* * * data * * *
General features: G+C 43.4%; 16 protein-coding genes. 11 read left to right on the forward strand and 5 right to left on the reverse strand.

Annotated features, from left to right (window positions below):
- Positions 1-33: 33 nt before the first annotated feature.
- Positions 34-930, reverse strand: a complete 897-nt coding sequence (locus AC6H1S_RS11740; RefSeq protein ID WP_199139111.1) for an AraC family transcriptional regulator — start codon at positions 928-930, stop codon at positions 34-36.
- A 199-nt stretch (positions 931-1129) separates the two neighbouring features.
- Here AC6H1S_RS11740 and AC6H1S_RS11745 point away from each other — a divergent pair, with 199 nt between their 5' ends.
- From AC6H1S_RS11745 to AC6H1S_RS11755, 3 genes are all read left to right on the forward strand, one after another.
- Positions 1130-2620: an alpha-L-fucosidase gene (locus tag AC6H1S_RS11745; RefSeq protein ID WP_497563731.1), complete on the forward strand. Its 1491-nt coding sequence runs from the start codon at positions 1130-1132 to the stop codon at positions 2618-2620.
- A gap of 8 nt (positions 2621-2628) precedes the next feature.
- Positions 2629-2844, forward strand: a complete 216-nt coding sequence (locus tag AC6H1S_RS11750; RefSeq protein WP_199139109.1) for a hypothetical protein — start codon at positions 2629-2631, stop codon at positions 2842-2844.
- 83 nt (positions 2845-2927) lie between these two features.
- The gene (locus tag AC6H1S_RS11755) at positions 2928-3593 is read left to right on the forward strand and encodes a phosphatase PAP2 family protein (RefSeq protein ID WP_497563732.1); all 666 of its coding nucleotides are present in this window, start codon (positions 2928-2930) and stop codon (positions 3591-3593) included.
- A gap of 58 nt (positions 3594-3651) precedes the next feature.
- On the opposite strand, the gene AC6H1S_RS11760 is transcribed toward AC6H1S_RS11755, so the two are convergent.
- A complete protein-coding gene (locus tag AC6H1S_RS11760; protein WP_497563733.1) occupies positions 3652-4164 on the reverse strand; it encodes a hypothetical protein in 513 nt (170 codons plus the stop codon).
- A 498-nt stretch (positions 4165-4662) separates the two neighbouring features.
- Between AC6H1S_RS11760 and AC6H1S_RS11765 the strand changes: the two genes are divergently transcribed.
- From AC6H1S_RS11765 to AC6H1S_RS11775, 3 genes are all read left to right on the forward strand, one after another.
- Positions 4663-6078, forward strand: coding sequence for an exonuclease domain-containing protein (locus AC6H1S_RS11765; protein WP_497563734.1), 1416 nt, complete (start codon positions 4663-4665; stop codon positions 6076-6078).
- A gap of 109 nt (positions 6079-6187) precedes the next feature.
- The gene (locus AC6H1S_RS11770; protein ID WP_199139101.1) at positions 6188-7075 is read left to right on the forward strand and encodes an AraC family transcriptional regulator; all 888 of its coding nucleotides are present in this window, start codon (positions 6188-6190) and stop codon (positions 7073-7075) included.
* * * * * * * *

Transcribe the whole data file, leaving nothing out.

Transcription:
General features: G+C 43.4%; 16 protein-coding genes. 11 read left to right on the forward strand and 5 right to left on the reverse strand.

Annotated features, from left to right (window positions below):
- Positions 1-33: 33 nt before the first annotated feature.
- Positions 34-930, reverse strand: a complete 897-nt coding sequence (locus AC6H1S_RS11740; RefSeq protein ID WP_199139111.1) for an AraC family transcriptional regulator — start codon at positions 928-930, stop codon at positions 34-36.
- A 199-nt stretch (positions 931-1129) separates the two neighbouring features.
- Here AC6H1S_RS11740 and AC6H1S_RS11745 point away from each other — a divergent pair, with 199 nt between their 5' ends.
- From AC6H1S_RS11745 to AC6H1S_RS11755, 3 genes are all read left to right on the forward strand, one after another.
- Positions 1130-2620: an alpha-L-fucosidase gene (locus tag AC6H1S_RS11745; RefSeq protein ID WP_497563731.1), complete on the forward strand. Its 1491-nt coding sequence runs from the start codon at positions 1130-1132 to the stop codon at positions 2618-2620.
- A gap of 8 nt (positions 2621-2628) precedes the next feature.
- Positions 2629-2844, forward strand: a complete 216-nt coding sequence (locus tag AC6H1S_RS11750; RefSeq protein WP_199139109.1) for a hypothetical protein — start codon at positions 2629-2631, stop codon at positions 2842-2844.
- 83 nt (positions 2845-2927) lie between these two features.
- The gene (locus tag AC6H1S_RS11755) at positions 2928-3593 is read left to right on the forward strand and encodes a phosphatase PAP2 family protein (RefSeq protein ID WP_497563732.1); all 666 of its coding nucleotides are present in this window, start codon (positions 2928-2930) and stop codon (positions 3591-3593) included.
- A gap of 58 nt (positions 3594-3651) precedes the next feature.
- On the opposite strand, the gene AC6H1S_RS11760 is transcribed toward AC6H1S_RS11755, so the two are convergent.
- A complete protein-coding gene (locus tag AC6H1S_RS11760; protein WP_497563733.1) occupies positions 3652-4164 on the reverse strand; it encodes a hypothetical protein in 513 nt (170 codons plus the stop codon).
- A 498-nt stretch (positions 4165-4662) separates the two neighbouring features.
- Between AC6H1S_RS11760 and AC6H1S_RS11765 the strand changes: the two genes are divergently transcribed.
- From AC6H1S_RS11765 to AC6H1S_RS11775, 3 genes are all read left to right on the forward strand, one after another.
- Positions 4663-6078, forward strand: coding sequence for an exonuclease domain-containing protein (locus AC6H1S_RS11765; protein WP_497563734.1), 1416 nt, complete (start codon positions 4663-4665; stop codon positions 6076-6078).
- A gap of 109 nt (positions 6079-6187) precedes the next feature.
- The gene (locus AC6H1S_RS11770; protein ID WP_199139101.1) at positions 6188-7075 is read left to right on the forward strand and encodes an AraC family transcriptional regulator; all 888 of its coding nucleotides are present in this window, start codon (positions 6188-6190) and stop codon (positions 7073-7075) included.